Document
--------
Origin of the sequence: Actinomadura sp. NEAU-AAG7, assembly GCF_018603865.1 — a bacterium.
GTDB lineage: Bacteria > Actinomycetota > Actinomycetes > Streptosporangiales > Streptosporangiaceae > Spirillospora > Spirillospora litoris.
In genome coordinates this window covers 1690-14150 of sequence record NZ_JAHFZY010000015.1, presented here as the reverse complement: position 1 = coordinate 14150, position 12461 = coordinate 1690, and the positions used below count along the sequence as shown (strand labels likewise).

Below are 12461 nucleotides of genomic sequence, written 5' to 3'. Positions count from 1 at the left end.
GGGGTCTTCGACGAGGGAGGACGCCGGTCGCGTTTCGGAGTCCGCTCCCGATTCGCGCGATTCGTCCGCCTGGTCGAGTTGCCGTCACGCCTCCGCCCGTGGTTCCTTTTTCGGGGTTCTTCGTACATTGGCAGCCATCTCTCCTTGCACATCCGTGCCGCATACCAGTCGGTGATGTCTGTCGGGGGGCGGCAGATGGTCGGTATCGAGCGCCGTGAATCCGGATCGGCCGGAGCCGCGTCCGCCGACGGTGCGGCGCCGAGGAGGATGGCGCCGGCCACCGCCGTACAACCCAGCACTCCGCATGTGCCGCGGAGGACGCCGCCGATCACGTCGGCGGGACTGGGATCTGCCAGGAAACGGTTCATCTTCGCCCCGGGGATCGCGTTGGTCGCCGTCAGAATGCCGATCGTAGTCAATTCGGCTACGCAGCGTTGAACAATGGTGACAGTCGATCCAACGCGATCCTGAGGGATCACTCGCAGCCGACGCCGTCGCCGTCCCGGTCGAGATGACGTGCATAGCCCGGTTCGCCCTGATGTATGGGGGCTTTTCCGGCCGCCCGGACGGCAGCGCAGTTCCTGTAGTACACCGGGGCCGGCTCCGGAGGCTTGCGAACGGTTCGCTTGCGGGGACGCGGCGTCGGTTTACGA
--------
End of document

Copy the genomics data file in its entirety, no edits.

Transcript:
Origin of the sequence: Actinomadura sp. NEAU-AAG7, assembly GCF_018603865.1 — a bacterium.
GTDB lineage: Bacteria > Actinomycetota > Actinomycetes > Streptosporangiales > Streptosporangiaceae > Spirillospora > Spirillospora litoris.
In genome coordinates this window covers 1690-14150 of sequence record NZ_JAHFZY010000015.1, presented here as the reverse complement: position 1 = coordinate 14150, position 12461 = coordinate 1690, and the positions used below count along the sequence as shown (strand labels likewise).

Below are 12461 nucleotides of genomic sequence, written 5' to 3'. Positions count from 1 at the left end.
GGGGTCTTCGACGAGGGAGGACGCCGGTCGCGTTTCGGAGTCCGCTCCCGATTCGCGCGATTCGTCCGCCTGGTCGAGTTGCCGTCACGCCTCCGCCCGTGGTTCCTTTTTCGGGGTTCTTCGTACATTGGCAGCCATCTCTCCTTGCACATCCGTGCCGCATACCAGTCGGTGATGTCTGTCGGGGGGCGGCAGATGGTCGGTATCGAGCGCCGTGAATCCGGATCGGCCGGAGCCGCGTCCGCCGACGGTGCGGCGCCGAGGAGGATGGCGCCGGCCACCGCCGTACAACCCAGCACTCCGCATGTGCCGCGGAGGACGCCGCCGATCACGTCGGCGGGACTGGGATCTGCCAGGAAACGGTTCATCTTCGCCCCGGGGATCGCGTTGGTCGCCGTCAGAATGCCGATCGTAGTCAATTCGGCTACGCAGCGTTGAACAATGGTGACAGTCGATCCAACGCGATCCTGAGGGATCACTCGCAGCCGACGCCGTCGCCGTCCCGGTCGAGATGACGTGCATAGCCCGGTTCGCCCTGATGTATGGGGGCTTTTCCGGCCGCCCGGACGGCAGCGCAGTTCCTGTAGTACACCGGGGCCGGCTCCGGAGGCTTGCGAACGGTTCGCTTGCGGGGACGCGGCGTCGGTTTACGA